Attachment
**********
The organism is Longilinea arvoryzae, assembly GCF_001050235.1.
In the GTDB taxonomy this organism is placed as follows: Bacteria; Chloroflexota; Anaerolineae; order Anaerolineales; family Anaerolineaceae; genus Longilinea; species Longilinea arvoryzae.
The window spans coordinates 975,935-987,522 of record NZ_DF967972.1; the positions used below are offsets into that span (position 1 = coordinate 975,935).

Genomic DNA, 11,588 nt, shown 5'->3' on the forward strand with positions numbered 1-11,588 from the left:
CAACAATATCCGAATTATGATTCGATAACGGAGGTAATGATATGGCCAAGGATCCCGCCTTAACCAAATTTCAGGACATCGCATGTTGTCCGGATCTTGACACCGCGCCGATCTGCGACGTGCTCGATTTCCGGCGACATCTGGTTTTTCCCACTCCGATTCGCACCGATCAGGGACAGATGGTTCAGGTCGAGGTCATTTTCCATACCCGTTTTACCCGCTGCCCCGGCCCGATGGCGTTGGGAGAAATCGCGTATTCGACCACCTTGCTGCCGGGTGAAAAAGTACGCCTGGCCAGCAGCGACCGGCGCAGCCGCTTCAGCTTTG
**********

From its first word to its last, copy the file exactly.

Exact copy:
The organism is Longilinea arvoryzae, assembly GCF_001050235.1.
In the GTDB taxonomy this organism is placed as follows: Bacteria; Chloroflexota; Anaerolineae; order Anaerolineales; family Anaerolineaceae; genus Longilinea; species Longilinea arvoryzae.
The window spans coordinates 975,935-987,522 of record NZ_DF967972.1; the positions used below are offsets into that span (position 1 = coordinate 975,935).

Genomic DNA, 11,588 nt, shown 5'->3' on the forward strand with positions numbered 1-11,588 from the left:
CAACAATATCCGAATTATGATTCGATAACGGAGGTAATGATATGGCCAAGGATCCCGCCTTAACCAAATTTCAGGACATCGCATGTTGTCCGGATCTTGACACCGCGCCGATCTGCGACGTGCTCGATTTCCGGCGACATCTGGTTTTTCCCACTCCGATTCGCACCGATCAGGGACAGATGGTTCAGGTCGAGGTCATTTTCCATACCCGTTTTACCCGCTGCCCCGGCCCGATGGCGTTGGGAGAAATCGCGTATTCGACCACCTTGCTGCCGGGTGAAAAAGTACGCCTGGCCAGCAGCGACCGGCGCAGCCGCTTCAGCTTTG